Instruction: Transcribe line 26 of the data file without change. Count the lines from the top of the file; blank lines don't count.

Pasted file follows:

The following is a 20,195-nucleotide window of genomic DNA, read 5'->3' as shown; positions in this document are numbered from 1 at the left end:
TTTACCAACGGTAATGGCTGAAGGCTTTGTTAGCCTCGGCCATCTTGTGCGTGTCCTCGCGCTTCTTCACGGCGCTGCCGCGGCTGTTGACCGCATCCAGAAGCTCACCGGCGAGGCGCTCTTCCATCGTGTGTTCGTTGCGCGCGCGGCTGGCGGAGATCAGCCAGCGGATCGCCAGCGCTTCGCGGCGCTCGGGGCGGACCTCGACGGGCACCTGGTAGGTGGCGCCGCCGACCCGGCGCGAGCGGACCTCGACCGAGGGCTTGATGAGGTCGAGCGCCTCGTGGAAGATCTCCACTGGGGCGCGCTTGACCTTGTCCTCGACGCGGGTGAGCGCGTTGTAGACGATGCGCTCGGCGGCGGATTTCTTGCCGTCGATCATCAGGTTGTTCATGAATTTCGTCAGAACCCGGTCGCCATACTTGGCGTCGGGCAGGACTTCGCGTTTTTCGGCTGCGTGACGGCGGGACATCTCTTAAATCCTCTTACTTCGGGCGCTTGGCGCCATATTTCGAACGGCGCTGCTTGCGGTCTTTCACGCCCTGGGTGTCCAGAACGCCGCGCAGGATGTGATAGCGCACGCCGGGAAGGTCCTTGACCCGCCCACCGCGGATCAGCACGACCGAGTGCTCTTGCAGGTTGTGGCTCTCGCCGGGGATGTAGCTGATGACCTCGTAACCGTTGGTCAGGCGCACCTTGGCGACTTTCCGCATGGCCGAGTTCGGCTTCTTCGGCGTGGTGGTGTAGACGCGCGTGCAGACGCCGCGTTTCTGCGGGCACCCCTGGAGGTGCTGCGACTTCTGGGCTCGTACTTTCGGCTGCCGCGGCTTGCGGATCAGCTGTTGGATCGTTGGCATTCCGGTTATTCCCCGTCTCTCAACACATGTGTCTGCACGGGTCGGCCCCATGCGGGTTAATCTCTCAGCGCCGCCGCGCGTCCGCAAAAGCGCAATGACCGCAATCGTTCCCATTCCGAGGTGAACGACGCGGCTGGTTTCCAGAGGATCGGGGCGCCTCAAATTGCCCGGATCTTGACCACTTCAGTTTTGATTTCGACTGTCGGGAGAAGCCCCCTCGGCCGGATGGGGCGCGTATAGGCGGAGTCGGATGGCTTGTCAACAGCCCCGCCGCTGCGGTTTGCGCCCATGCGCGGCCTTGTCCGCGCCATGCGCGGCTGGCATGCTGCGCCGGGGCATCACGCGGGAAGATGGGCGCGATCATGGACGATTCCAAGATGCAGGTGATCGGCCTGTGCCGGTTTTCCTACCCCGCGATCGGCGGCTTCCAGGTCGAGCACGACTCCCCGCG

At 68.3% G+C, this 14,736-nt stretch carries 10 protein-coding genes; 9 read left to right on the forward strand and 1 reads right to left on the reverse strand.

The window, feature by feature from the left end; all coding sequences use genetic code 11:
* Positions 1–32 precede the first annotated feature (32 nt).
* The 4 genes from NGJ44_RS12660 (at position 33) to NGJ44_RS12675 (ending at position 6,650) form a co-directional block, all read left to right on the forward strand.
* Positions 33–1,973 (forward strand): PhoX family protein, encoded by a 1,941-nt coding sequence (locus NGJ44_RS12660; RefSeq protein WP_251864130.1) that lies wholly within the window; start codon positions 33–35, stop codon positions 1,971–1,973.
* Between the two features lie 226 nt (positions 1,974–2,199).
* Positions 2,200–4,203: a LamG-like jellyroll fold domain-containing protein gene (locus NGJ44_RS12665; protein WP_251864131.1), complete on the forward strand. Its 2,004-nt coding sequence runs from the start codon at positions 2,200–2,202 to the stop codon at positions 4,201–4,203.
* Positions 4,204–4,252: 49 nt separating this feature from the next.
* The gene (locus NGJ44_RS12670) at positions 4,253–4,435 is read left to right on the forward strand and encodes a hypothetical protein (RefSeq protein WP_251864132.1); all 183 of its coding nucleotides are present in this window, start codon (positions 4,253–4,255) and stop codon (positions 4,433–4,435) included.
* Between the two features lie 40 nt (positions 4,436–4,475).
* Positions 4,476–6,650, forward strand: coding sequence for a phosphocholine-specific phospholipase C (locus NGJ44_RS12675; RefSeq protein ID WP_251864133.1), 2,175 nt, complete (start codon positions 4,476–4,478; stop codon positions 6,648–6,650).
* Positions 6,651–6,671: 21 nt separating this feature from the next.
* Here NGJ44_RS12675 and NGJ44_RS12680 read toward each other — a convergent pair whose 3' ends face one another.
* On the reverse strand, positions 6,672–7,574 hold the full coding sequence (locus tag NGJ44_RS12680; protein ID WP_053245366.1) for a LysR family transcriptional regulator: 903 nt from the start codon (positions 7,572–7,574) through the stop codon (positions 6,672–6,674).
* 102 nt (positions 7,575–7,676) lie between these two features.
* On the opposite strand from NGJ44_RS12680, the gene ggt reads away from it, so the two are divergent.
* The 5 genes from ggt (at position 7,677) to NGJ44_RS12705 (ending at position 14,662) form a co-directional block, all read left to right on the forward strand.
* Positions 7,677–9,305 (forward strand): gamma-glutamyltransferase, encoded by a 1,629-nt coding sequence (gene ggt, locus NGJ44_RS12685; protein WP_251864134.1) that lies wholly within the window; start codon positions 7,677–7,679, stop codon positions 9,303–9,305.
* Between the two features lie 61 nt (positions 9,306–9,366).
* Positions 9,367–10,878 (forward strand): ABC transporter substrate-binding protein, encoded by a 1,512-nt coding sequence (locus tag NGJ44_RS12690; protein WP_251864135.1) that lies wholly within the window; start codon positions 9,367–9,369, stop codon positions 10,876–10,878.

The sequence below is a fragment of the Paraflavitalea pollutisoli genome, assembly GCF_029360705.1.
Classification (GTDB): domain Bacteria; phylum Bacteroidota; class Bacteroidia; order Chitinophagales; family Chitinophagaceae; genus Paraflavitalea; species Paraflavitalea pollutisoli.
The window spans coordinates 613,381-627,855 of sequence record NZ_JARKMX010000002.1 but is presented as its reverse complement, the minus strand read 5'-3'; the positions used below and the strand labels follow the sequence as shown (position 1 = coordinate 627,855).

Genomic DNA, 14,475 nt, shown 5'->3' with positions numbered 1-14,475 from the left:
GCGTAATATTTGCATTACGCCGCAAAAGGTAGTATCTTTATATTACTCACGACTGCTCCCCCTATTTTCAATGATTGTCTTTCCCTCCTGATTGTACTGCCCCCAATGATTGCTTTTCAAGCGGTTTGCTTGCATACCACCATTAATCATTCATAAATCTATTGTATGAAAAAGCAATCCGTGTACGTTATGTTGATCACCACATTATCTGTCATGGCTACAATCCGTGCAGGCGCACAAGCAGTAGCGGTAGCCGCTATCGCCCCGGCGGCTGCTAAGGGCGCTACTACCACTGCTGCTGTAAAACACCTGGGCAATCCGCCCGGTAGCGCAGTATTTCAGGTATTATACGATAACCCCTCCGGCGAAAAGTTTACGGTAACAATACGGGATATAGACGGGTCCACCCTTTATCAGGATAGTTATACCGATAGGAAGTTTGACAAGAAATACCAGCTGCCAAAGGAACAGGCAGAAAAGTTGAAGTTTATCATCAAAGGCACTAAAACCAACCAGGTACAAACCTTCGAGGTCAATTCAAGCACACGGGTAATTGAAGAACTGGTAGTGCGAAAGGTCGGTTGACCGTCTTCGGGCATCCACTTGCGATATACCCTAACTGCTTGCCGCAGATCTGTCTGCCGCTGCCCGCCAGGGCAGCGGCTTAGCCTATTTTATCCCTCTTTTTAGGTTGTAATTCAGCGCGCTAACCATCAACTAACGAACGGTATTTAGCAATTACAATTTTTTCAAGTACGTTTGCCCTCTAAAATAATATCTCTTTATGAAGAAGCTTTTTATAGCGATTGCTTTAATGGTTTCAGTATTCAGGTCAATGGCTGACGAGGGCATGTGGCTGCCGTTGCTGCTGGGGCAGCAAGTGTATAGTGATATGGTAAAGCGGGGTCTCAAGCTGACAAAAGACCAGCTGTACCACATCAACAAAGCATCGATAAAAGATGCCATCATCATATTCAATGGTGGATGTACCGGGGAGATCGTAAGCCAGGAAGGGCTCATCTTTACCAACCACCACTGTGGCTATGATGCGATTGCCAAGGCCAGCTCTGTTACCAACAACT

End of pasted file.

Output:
Genomic DNA, 14,475 nt, shown 5'->3' with positions numbered 1-14,475 from the left: